September 24, 2019
3 min read

Q&A: Guideline updates for HCV infection in patients with chronic kidney disease

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Photo of Craig Gordon
Craig E. Gordon

The introduction and success of direct-acting antivirals drove the Kidney Disease: Improving Global Outcomes work group to make major updates to its clinical practice guidelines regarding hepatitis C virus infection in chronic kidney disease, or CKD.

A synopsis of 32 guideline updates was published in the Annals of Internal Medicine to give physicians the most up-to-date information on the prevention, diagnosis, treatment and management of HCV infection in patients with CKD.

The updates included recommendations for HCV screening and testing in patients with CKD, the use and timing of direct-acting antiviral (DAA) therapy in kidney transplant candidates, and how to manage HCV-infected patients before and after kidney transplantation.

Lead author Craig E. Gordon, MD, MS, a nephrologist at Tufts Medical Center, discussed the guideline updates with Healio Primary Care. – by Erin Michael

Q: Why is it important for physicians to screen for HCV infection in all patients with CKD and in patients starting in-center hemodialysis?

A: For patients starting in-center hemodialysis, the recommendation for HCV testing is to identify HCV-infected patients for infection control reasons as well as for the management of potential HCV-related complications. The CDC and other guideline groups make the same recommendation, which is generally the practice followed by the dialysis organizations.

The recommendation to screen once for HCV infection in all patients with CKD derives from several factors, including the CDC recommendation for one-time testing of the 1945 to 1965 birth cohort (which has the highest prevalence of HCV), and the generally accepted recommendation to screen those with risk factors for the acquisition of HCV (injection and intranasal drug use, patients who have ever been incarcerated, ever been on chronic dialysis, or prior recipients of solid organ transplantation or transfusions, among others). The prevalence of HCV is higher among CKD patients, even not on dialysis, so the yield of screening is higher and there is also provocative early evidence that HCV treatment in the CKD population may be associated with slower CKD progression to end-stage kidney disease (ESKD).

Q: The guidelines favor the use of DAAs over interferon-based treatment for patients with CKD infected with HCV. What does the literature tell us about DAAs in patients with CKD and HCV?

A: At this point, DAAs have replaced interferon-based treatment as the HCV treatment of choice in all patient populations. There are now several moderate-sized randomized control trials and cohort studies showing excellent efficacy of DAAs in patients with CKD stages 4 to 5, ESKD, and among kidney transplant recipients. Little direct data exists to support DAAs in patients with CKD stages G1 to 3; these patients were very likely included among the numerous large randomized controlled trials published on DAAs, but the results of the subset with CKD were not specifically reported. At this point, cure of HCV (sustained viral response, or SVR) occurs in essentially all studied patient populations, including the majority of CKD patients.


Q: How should physicians determine whether to give HCV-infected patients DAA treatment before or after a kidney transplant?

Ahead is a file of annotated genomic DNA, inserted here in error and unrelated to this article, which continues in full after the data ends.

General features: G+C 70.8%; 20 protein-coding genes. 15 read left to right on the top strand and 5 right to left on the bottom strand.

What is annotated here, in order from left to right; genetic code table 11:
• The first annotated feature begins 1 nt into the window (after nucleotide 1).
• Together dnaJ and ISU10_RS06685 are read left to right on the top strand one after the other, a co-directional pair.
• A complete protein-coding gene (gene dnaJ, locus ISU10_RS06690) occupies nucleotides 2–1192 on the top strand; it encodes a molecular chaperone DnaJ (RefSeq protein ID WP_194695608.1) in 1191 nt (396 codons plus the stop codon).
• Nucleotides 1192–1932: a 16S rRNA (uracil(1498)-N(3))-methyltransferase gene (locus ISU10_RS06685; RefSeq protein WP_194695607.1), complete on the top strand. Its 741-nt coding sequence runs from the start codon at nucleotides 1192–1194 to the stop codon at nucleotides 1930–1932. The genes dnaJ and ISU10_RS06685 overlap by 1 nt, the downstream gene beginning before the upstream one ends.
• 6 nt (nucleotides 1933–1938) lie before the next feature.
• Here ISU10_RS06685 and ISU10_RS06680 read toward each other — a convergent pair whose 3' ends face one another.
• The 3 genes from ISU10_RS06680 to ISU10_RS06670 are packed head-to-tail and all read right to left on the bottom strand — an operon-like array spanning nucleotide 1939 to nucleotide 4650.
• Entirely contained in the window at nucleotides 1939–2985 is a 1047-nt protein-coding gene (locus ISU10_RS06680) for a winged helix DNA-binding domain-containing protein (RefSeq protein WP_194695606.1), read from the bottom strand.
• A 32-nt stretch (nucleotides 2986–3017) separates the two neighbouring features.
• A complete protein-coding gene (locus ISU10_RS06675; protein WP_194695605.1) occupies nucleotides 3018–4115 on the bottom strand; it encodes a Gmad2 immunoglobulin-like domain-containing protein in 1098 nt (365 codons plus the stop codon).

A: DAA treatment should be considered early in the course of CKD when HCV is identified. The timing of treatment gets more nuanced as ESKD approaches, and an individualized approach is likely the most prudent. Patients with advanced liver disease should be treated without specific consideration of kidney transplant candidacy. The remainder of HCV-infected patients with CKD stages G4 to G5 and ESKD would probably benefit from accepting an HCV-infected deceased donor kidney (often with a dramatically shorter time on the waiting list) followed by DAA treatment after transplant. However, this is more complicated and should be individualized in patients who have a potential living donor. Finally, several published small studies have shown excellent outcomes among HCV-uninfected patients who accept HCV-infected deceased donor kidneys with DAA treatment immediately following transplantation. A recent study highlights that this practice is rapidly becoming widely adopted in the U.S., and it wouldn’t be surprising if this accelerates, which would impact the strategic benefit of delaying DAA treatment until after transplant as the shorter waiting list time might no longer exist in the future.

Q: What is the importance of DAA treatment timing in HCV-infected patients receiving a kidney transplant from a noninfected patient?

A: It is probably advisable to treat fairly soon after transplant to avoid HCV-related complications such as post-transplant diabetes mellitus and/or glomerulonephritis. This needs to be balanced with the fact that the GFR is dynamically changing following transplant and careful attention is needed, particularly when regimens that are renally excreted are under consideration. Finally, physicians need to attend to the possibility of drug-drug interactions between DAA and immunosuppressive agents that can result in fluctuating calcineurin inhibitors. These patients should be managed by physicians with a high level of experience with HCV treatment in solid organ transplant patients, the drug-drug interactions and resultant need to monitor the patients more carefully.


Gordon C, et al. Ann Intern Med. 2019;doi:10.7326/M19-1539.

Disclosures: Gordon served as a consultant for AbbVie. Please see study for all other authors’ relevant financial disclosures.